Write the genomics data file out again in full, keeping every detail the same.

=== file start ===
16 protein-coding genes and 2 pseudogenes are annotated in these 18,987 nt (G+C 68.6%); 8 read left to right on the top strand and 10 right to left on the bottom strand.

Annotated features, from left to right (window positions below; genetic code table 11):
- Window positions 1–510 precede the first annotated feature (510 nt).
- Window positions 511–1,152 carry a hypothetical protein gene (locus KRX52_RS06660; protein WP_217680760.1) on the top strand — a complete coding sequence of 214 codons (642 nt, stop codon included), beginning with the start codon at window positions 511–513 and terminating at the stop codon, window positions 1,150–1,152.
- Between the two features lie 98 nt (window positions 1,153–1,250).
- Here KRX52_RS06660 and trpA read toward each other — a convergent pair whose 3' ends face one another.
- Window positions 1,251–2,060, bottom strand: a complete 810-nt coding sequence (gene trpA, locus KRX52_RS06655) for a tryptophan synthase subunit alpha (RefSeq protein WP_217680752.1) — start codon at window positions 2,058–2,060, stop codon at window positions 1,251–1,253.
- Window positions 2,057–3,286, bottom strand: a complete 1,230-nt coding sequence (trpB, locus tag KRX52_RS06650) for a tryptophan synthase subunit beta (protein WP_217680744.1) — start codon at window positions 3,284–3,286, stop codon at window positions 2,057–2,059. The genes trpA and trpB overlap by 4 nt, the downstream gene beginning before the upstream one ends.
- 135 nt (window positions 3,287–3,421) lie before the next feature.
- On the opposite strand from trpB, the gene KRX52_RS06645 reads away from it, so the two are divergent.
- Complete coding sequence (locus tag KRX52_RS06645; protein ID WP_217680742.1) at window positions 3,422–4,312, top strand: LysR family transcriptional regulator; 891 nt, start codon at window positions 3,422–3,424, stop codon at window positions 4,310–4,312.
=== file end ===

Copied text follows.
16 protein-coding genes and 2 pseudogenes are annotated in these 18,987 nt (G+C 68.6%); 8 read left to right on the top strand and 10 right to left on the bottom strand.

Annotated features, from left to right (window positions below; genetic code table 11):
- Window positions 1–510 precede the first annotated feature (510 nt).
- Window positions 511–1,152 carry a hypothetical protein gene (locus KRX52_RS06660; protein WP_217680760.1) on the top strand — a complete coding sequence of 214 codons (642 nt, stop codon included), beginning with the start codon at window positions 511–513 and terminating at the stop codon, window positions 1,150–1,152.
- Between the two features lie 98 nt (window positions 1,153–1,250).
- Here KRX52_RS06660 and trpA read toward each other — a convergent pair whose 3' ends face one another.
- Window positions 1,251–2,060, bottom strand: a complete 810-nt coding sequence (gene trpA, locus KRX52_RS06655) for a tryptophan synthase subunit alpha (RefSeq protein WP_217680752.1) — start codon at window positions 2,058–2,060, stop codon at window positions 1,251–1,253.
- Window positions 2,057–3,286, bottom strand: a complete 1,230-nt coding sequence (trpB, locus tag KRX52_RS06650) for a tryptophan synthase subunit beta (protein WP_217680744.1) — start codon at window positions 3,284–3,286, stop codon at window positions 2,057–2,059. The genes trpA and trpB overlap by 4 nt, the downstream gene beginning before the upstream one ends.
- 135 nt (window positions 3,287–3,421) lie before the next feature.
- On the opposite strand from trpB, the gene KRX52_RS06645 reads away from it, so the two are divergent.
- Complete coding sequence (locus tag KRX52_RS06645; protein ID WP_217680742.1) at window positions 3,422–4,312, top strand: LysR family transcriptional regulator; 891 nt, start codon at window positions 3,422–3,424, stop codon at window positions 4,310–4,312.